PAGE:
Let’s Discuss: Book Hype

When Harry Potter was released, the internet was in its infancy. Fansites were hosted on AngelFire, Dumbledore’s quotes were used in away messages on AIM, and website graphics were a horrible mixture of neon and glitter. Sure, we chatted on message boards and played on Neopets, but we weren’t as connected then as we are now. Because we have this constant access to the opinions of others, there seems to be more bandwagon hype than there had been before.

This isn’t necessarily a bad thing. The internet has made it easier to find books and to discuss them. More exposure is rarely a true negative. However, there’s this hype surrounding certain titles and with that hype comes disappointment. With disappointment comes a degree of distrust.

I’m always hesitant when I see new books receiving 5 star after 5 star review. After all, herd mentality is definitely real. We’re more likely to view something positively if we see our peers viewing something positively. So I have to wonder: is this book really that great, or are readers caught up in a whirlwind of enthusiasm?

We’ve seen it happen before: books that are incredibly popular at the time do not stand the test of time. Books like Twilight and The DaVinci Code were incredibly popular at one point in time. People loved these books. But overtime, less-than-favorable reviews started flooding in, and they sank in popularity.

So what is it that makes a book instantly popular and then later become the book that’s always bashed? Is it because there’s something in it that reflects a current cultural need and desire, and once that need is gone, it does the opposite? Is it because our friends like it, so at some level we feel like we do too? Or is it because we are caught up in all the tricks through the first read, but on the second we see the flaws?

And at the end of the day, does this even matter?

Let me know your thoughts in the comments below!

Advertisements

9 thoughts on “Let’s Discuss: Book Hype

  1. aubreyleaman says:

    This is such an interesting post! I feel like all three of the suggestions you make at the end about why we like hyped books at first but not later are probably part of it, at least in my own experience. I was going to say that I actually don’t like reading books that have a ridiculous amount of hype because I don’t like being biased even before I turn to the first page, but I love a lot of classics which are “hyped” in a different way. So much to think about!!

    Liked by 1 person

    • Megan says:

      Thanks! I definitely think “hype” over classic lit is a different ballgame. But yeah, if its a newly published book with a ridiculous amount of hype, I’m way more apprehensive.

      Liked by 1 person

      • aubreyleaman says:

        Yeah, I think maybe the hyped classics feel different to me because they’re not actively being hyped right now, so when I read them it feels more like I’m choosing them for myself (while still feeling like I have a good chance of reading a great book). Hmmm…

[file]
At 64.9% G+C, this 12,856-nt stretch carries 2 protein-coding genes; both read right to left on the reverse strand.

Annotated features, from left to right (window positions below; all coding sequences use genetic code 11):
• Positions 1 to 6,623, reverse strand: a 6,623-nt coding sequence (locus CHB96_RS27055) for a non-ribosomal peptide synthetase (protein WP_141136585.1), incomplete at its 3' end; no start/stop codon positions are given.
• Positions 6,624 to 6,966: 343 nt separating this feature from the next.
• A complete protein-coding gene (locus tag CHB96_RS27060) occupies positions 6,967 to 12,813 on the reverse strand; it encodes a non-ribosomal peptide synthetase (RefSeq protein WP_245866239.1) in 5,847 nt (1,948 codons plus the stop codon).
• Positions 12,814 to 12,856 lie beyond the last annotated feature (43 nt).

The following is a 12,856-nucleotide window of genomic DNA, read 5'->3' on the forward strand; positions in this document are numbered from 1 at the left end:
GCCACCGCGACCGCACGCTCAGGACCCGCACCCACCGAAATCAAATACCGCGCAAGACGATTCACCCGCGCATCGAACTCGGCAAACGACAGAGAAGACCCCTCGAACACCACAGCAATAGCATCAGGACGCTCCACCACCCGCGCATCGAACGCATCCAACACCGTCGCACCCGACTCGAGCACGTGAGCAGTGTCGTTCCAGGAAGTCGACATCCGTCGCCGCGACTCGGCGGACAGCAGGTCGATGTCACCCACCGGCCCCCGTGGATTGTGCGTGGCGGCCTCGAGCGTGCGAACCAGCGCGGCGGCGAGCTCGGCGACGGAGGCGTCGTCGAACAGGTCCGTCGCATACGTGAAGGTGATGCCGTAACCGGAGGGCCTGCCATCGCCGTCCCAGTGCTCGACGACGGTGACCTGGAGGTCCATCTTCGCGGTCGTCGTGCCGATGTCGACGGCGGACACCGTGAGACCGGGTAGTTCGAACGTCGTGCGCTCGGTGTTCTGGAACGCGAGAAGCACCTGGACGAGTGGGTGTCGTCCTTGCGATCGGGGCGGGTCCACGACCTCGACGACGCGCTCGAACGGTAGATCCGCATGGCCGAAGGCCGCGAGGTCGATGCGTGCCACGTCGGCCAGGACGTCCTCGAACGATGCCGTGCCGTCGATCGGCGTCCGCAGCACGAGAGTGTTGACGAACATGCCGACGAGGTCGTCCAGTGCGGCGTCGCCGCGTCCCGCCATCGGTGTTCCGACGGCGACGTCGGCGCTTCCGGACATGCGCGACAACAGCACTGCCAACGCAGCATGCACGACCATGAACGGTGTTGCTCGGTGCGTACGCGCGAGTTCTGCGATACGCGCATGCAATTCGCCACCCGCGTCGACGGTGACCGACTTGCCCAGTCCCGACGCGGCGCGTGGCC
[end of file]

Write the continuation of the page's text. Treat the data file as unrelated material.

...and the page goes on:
Like

  2. bookbeachbunny says:

    This is a good question. I always try to wait because I think in a lot of cases like you said books that are incredibly popular in the beginning don’t withstand but the ones that are worth it are when actual word of mouth builds. (It’s been a while since HP but I don’t remember hearing a thing about that book until around the time of book 3 and then it just exploded. Probably different in the UK though.)

    Liked by 1 person

    • Megan says:

      Definitely. I’m learning to ignore hype surrounding recently published books because they tend to disappoint me. Yeah, I think you’re right. Prisoner of Azkaban was released when I was in elementary school, and that’s when I remember it getting popular.

      Like

  3. Kaleena @ Reader Voracious says:

    Excellent post and it is really interesting to think how the internet has shaped media consumption over the last 20 years! I have fallen victim to over-hyped books – especially ones that I had a gut feeling I wouldn’t like but succumbed to the hype anyways and wound up hating every minute of it (*cough* Rule *cough*). I guess I need to stick with my gut more.

    Liked by 1 person

    • Megan says:

      Thanks! I’m such a nerd, but I think it’s fascinating. I think part of my fascination is that I grew up with all this new technology emerging so quickly, from when we relied on dial-up to now. It’s just crazy to think how media has evolved because of it.

      Also, I have no idea what Rule is, but I’m guessing I’m not missing out? Haha

      Like

  4. areaderbetweenthelines says:

    This is an interesting topic, I think that a lot of people read books that are well-known because of their popularity even if these books aren’t something they’d otherwise choose, which means that readers will be disappointed. I also personally like trying new authors and books I haven’t heard of because then I’ll have absorbed less information about them and will have an unaffected view.

    Liked by 1 person

    • Megan says:

      Oh definitely. There’s nothing wrong with reading what’s popular, but sometimes I like to wait to see how long that popularity lasts before reading a book. I like trying new authors too, but I tend to research them a little more before diving into it

      Like

Leave a Reply

Fill in your details below or click an icon to log in:

WordPress.com Logo

You are commenting using your WordPress.com account. Log Out /  Change )

Google photo

You are commenting using your Google account. Log Out /  Change )

Twitter picture

You are commenting using your Twitter account. Log Out /  Change )

Facebook photo

You are commenting using your Facebook account. Log Out /  Change )

Connecting to %s